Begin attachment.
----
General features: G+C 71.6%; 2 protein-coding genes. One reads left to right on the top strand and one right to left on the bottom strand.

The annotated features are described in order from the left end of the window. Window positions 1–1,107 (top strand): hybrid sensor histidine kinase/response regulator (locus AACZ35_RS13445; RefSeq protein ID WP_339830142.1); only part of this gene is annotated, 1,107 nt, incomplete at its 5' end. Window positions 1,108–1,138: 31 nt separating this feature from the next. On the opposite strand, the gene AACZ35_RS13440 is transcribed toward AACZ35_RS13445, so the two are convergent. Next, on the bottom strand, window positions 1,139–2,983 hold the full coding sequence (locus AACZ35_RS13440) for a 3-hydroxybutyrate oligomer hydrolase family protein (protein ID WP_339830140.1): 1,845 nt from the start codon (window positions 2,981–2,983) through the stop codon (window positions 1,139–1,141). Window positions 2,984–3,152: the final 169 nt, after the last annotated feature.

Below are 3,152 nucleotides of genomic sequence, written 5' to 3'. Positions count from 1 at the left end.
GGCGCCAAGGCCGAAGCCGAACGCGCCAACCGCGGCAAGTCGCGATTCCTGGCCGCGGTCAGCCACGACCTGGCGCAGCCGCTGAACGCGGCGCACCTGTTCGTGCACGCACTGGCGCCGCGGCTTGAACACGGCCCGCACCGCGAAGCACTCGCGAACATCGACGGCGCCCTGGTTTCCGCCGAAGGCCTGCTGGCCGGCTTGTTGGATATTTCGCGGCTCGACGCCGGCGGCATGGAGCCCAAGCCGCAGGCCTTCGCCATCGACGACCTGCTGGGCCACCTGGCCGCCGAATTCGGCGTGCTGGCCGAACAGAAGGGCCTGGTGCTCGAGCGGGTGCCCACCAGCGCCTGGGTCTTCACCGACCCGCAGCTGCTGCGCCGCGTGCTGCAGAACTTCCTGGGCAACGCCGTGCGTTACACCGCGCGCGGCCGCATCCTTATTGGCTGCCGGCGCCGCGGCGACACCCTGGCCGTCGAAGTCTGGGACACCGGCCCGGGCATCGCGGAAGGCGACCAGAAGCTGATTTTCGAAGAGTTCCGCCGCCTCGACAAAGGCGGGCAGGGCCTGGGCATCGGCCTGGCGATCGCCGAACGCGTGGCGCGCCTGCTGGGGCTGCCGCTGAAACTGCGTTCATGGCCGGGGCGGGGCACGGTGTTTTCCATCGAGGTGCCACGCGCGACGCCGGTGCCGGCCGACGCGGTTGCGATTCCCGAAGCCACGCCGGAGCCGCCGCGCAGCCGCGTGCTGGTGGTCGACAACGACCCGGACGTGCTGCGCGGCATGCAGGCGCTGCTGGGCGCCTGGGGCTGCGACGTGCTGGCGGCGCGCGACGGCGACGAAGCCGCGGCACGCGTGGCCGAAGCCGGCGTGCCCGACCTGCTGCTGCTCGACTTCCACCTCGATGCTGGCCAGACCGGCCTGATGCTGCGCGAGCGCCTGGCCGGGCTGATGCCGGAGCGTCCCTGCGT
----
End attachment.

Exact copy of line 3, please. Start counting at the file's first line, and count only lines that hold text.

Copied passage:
Below are 3,152 nucleotides of genomic sequence, written 5' to 3'. Positions count from 1 at the left end.